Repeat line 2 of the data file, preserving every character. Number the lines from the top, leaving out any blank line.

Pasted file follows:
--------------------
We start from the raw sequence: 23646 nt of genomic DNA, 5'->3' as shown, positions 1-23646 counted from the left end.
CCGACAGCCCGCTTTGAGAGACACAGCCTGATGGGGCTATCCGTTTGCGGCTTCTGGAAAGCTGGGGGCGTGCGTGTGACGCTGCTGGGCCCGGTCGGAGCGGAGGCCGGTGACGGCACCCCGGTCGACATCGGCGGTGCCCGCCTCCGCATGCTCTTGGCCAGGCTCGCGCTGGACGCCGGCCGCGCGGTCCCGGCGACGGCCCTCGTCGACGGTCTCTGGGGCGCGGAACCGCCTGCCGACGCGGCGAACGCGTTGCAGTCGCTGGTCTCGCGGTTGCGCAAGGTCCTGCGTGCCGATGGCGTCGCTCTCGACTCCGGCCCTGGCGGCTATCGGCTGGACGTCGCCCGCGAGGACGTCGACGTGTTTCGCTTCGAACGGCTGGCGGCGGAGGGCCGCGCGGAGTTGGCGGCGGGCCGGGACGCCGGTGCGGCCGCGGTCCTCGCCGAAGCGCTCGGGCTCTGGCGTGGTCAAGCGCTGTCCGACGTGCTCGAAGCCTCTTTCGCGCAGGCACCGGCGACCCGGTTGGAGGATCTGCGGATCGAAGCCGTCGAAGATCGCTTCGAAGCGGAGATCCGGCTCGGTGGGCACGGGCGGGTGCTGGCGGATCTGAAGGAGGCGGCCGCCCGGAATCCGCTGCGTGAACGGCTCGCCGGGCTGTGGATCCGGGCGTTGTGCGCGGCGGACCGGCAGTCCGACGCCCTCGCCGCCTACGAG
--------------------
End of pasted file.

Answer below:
CCGACAGCCCGCTTTGAGAGACACAGCCTGATGGGGCTATCCGTTTGCGGCTTCTGGAAAGCTGGGGGCGTGCGTGTGACGCTGCTGGGCCCGGTCGGAGCGGAGGCCGGTGACGGCACCCCGGTCGACATCGGCGGTGCCCGCCTCCGCATGCTCTTGGCCAGGCTCGCGCTGGACGCCGGCCGCGCGGTCCCGGCGACGGCCCTCGTCGACGGTCTCTGGGGCGCGGAACCGCCTGCCGACGCGGCGAACGCGTTGCAGTCGCTGGTCTCGCGGTTGCGCAAGGTCCTGCGTGCCGATGGCGTCGCTCTCGACTCCGGCCCTGGCGGCTATCGGCTGGACGTCGCCCGCGAGGACGTCGACGTGTTTCGCTTCGAACGGCTGGCGGCGGAGGGCCGCGCGGAGTTGGCGGCGGGCCGGGACGCCGGTGCGGCCGCGGTCCTCGCCGAAGCGCTCGGGCTCTGGCGTGGTCAAGCGCTGTCCGACGTGCTCGAAGCCTCTTTCGCGCAGGCACCGGCGACCCGGTTGGAGGATCTGCGGATCGAAGCCGTCGAAGATCGCTTCGAAGCGGAGATCCGGCTCGGTGGGCACGGGCGGGTGCTGGCGGATCTGAAGGAGGCGGCCGCCCGGAATCCGCTGCGTGAACGGCTCGCCGGGCTGTGGATCCGGGCGTTGTGCGCGGCGGACCGGCAGTCCGACGCCCTCGCCGCCTACGAG